Over the last three decades, the use of flexible forms of employment such as fixed-term and temporary agency work contracts has increased substantially throughout much of Europe. This development has been driven by government efforts to ease restrictions on temporary employment, whereas the regulation of permanent contracts has been left essentially unaltered.
Temporary employment: The trade-off between efficiency and equity
Elke Jahn, Regina T. Riphahn, Claus Schnabel, 10 October 2012
The case for temporary inflation in the Eurozone
Stephanie Schmitt-Grohe, Martín Uribe, 16 September 2012
Vox readers can download CEPR Discussion Paper 9133 for free here.
Games on Networks
Matthew O. Jackson, Yves Zenou, 9 September 2012
Vox readers can download CEPR Discussion Paper 9127 for free here.
The German labour market: Low worker flows and large volatilities
Hermann Gartner, Christian Merkl, Thomas Rothe, 8 August 2012
Business cycle fluctuations are associated with large ups and downs of the labour market (see Shimer 2005 for the US). The increased probability of losing a job and the reduced probability of finding a job in a recession may be considered as one of the major costs of an economic downturn.
How local are labour markets? A look at the London Olympics
Alan Manning, Barbara Petrongolo, 3 August 2012
How local are labour markets? A number of important questions in labour economics hinge on the answer.
US unemployment: Neither natural nor unnatural
Guillermo Calvo, Fabrizio Coricelli, Pablo Ottonello, 24 July 2012
The Great Recession in the US has been followed by high and persistent unemployment. Although output recovered its pre-crisis level, the unemployment rate is still above its pre-crisis level, a situation that is popularly called ‘jobless recovery’ (see Figure 1).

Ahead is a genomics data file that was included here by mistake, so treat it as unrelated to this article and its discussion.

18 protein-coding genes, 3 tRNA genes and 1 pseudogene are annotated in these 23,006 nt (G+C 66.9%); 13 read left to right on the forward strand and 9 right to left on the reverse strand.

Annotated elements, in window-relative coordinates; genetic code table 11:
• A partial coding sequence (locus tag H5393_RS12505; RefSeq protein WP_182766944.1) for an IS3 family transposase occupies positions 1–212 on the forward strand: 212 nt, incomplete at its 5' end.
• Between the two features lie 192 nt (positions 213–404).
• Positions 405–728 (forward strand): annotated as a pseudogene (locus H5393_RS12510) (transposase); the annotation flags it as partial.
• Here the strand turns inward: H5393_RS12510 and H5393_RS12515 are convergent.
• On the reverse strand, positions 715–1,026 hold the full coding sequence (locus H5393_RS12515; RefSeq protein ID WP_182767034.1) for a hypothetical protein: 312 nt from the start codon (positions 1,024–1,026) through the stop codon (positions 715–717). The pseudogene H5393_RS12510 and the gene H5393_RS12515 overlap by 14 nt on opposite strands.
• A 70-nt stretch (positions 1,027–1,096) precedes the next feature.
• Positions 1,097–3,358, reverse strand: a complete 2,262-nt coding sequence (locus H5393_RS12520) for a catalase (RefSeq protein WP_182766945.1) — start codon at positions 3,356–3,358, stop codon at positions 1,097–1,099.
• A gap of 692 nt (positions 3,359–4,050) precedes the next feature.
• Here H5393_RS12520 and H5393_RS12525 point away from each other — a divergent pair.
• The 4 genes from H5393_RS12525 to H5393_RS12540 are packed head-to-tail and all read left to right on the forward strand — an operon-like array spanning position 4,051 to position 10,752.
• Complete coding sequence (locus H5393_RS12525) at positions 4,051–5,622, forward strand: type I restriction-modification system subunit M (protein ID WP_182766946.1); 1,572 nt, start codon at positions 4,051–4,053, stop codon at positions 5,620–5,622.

Figure 1. US jobless recovery
Going separate ways? Differences in school-to-work pathways between Europe and the US
Glenda Quintini, 15 May 2012
The recent global economic crisis has brought renewed attention to the difficulties faced by youth in the labour market, including high unemployment rates, the risk of long-lasting scars from poor employment outcomes right after leaving education and the resulting risk of social and economic exclusion (Annunziata 2012).
Identity and wellbeing: How retiring makes the unemployed happier
Clemens Hetschko, Andreas Knabe, Ronnie Schöb, 4 May 2012
Most people adapt surprisingly well to changes in their lives. Even after tragic events such as the death of a family member or a chronic disease, they restore their former wellbeing, if not always completely (Clark et al 2008). There is one event, though, for which this appears not to be true – unemployment.
Fiscal consolidation in reformed vs. unreformed labour markets
Alessandro Turrini, 25 April 2012
Most EU countries have embarked on a path of fiscal austerity to ensure orderly debt developments at a juncture where unemployment is high and private-sector demand still weak.
Unhappiness and job finding
Jan van Ours, Anne Gielen, 13 February 2012
Vox readers can download CEPR Discussion Paper 8842 for free here.
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